Full Accessibility Site Audit
Design your website now to meet accessibility guidelines.
The sign on the glass entrance doorway to the store made it very clear who they refused to serve. “No shoes, no shirt, no service,” became so prevalent that most people know to wear shoes and a shirt if they want to buy a soda and chocolate bar.
Stores used to say they only served white people. Today, some businesses may not hire employees based on religious preferences, gender identification or sexual preference. Several companies publicly state they will not sell to specific groups of people they dislike. For these companies, an executive decision is made to deny service to groups of people. It is their right to discriminate they claim, and they will take that right to choose to the highest courts in the land.
The old stone walkway to my 19th century farmhouse is uneven, not level and has steps to negotiate before reaching the wooden steps to the porch. I know which friends and family I need to escort into the house.
“When are you going to build the handrail I keep asking for?” one of them asked me the other day.
I explained that my requests for help with the walkway are not a priority because everyone who lives in the house, with the exception of me, has no problems with it. The most I got was when one of the kids sprinkled sand down so that the gaps between the stones would fill in. It looked terrible and most of it washed away.
My 80 plus years old friend sympathized and told me that one of her family members finally installed a handrail for her, after 3 years of asking. I held her hands and silently hoped it wouldn’t take us that long.
I walked her to the 18th century barn we are renovating, to a section that is being remodeled for meetings and small events and is nearly completed. It will not pass code now because it is not accessible.
There is a huge step required to get into the room. We will need a bathroom and it was recommended we get a compost one, which is a cheaper alternative and avoids needing permits, plumbing, electrical and more. Everyone thinks the 36’ RV that no longer runs but is sitting on the farm could be converted into a small office with a compost commode, but again, it would not be accessible for a wheelchair.
In other words, when you run a business, it requires planning ahead. It may require getting permits and knowing local laws and regulations. You need to consult with insurance companies and lawyers to be sure you are not held liable.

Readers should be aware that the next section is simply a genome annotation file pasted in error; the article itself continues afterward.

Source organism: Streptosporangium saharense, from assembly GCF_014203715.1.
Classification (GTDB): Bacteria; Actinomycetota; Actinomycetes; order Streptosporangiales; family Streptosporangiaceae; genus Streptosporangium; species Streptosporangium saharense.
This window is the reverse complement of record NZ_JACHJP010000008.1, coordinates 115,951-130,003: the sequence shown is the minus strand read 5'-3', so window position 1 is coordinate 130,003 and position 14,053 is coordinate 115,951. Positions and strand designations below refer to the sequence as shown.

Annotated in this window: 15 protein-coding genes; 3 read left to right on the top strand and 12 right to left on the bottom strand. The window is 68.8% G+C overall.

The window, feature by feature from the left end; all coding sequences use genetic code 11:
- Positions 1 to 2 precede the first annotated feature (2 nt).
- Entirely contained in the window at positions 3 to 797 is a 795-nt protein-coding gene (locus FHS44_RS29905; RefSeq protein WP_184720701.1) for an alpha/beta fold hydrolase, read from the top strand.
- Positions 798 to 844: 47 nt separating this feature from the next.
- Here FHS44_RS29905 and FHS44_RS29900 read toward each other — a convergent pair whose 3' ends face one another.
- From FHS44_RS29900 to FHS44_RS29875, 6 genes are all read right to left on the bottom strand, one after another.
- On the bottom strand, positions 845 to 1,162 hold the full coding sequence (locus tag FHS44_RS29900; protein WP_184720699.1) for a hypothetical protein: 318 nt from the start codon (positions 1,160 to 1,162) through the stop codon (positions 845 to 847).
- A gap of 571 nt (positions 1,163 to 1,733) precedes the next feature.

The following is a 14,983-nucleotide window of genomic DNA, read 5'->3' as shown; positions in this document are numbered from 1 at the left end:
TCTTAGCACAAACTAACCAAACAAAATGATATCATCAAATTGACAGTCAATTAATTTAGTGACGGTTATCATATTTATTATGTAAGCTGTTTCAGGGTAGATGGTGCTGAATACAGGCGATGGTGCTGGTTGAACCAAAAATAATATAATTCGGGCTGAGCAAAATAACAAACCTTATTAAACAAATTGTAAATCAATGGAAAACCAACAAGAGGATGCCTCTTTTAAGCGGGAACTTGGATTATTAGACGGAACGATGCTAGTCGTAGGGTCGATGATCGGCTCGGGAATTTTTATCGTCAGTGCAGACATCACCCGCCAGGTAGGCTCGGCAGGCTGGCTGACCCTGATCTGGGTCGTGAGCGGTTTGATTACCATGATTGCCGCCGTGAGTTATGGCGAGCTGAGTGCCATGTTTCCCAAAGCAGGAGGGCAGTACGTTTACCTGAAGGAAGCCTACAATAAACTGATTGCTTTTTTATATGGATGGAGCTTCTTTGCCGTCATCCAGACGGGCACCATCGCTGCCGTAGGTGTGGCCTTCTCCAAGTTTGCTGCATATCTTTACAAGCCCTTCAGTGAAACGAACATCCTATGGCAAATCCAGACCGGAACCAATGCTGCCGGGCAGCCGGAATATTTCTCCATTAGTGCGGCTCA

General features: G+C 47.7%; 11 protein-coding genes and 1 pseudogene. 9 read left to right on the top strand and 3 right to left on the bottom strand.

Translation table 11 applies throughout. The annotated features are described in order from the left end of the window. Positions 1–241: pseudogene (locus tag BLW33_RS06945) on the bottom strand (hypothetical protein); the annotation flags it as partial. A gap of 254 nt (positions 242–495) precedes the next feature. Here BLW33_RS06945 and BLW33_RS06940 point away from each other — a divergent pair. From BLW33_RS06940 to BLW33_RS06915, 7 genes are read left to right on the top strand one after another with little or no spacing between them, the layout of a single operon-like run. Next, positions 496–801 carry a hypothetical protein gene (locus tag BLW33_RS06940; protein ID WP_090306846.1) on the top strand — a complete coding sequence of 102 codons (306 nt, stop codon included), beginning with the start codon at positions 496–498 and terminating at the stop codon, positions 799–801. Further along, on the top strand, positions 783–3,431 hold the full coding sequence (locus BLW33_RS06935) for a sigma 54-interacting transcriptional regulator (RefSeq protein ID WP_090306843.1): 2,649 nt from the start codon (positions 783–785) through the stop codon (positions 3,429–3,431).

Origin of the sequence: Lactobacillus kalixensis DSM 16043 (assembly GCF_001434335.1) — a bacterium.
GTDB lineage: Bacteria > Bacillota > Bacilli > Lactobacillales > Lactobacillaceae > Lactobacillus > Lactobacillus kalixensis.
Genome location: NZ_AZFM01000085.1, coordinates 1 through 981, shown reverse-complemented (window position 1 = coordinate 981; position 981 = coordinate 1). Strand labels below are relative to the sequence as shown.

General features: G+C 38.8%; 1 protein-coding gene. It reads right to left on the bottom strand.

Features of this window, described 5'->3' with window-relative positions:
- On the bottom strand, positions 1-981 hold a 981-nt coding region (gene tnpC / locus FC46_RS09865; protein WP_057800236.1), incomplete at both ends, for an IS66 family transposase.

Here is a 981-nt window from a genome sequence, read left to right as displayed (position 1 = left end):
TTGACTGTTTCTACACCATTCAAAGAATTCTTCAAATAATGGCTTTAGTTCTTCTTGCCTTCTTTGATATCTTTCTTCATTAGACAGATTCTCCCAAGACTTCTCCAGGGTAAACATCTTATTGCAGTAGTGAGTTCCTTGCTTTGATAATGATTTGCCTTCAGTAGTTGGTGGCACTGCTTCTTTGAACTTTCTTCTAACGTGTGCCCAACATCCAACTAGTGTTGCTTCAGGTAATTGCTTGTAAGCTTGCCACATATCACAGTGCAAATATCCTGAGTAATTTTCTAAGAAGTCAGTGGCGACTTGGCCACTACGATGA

Is this the same situation for website businesses?
When a few blind people found a few law firms to represent them, they went in search of business and public facing websites with accessibility violations they could sue for. They found plenty.
While website ADA lawsuits have been ongoing for years and years, this year there is push back by website owners who are nervous about being targeted. Rather than build an accessible website, or learning what that even means, some website owners and companies with websites feel they should have a choice for their web design and functionality.
Someone wrote on Facebook, “Forced compliance for groups you don’t care about is a bit absurd.” It reminded me of the signs on storefronts informing customers who they refuse to serve. But, websites don’t have such signs.
Despite the fact that nearly every country has anti-discriminatory laws, with several adapting those laws to public facing websites, and each state in the USA having their own ADA compliance guidelines for website development, there is nothing to prevent a company from choosing design tactics that turn specific people away. They can prevent someone with poor eyesight from zooming in on the content from a mobile device if they choose to. Or, they may not know there is code that allows users to zoom in or out, and code that prevents it altogether.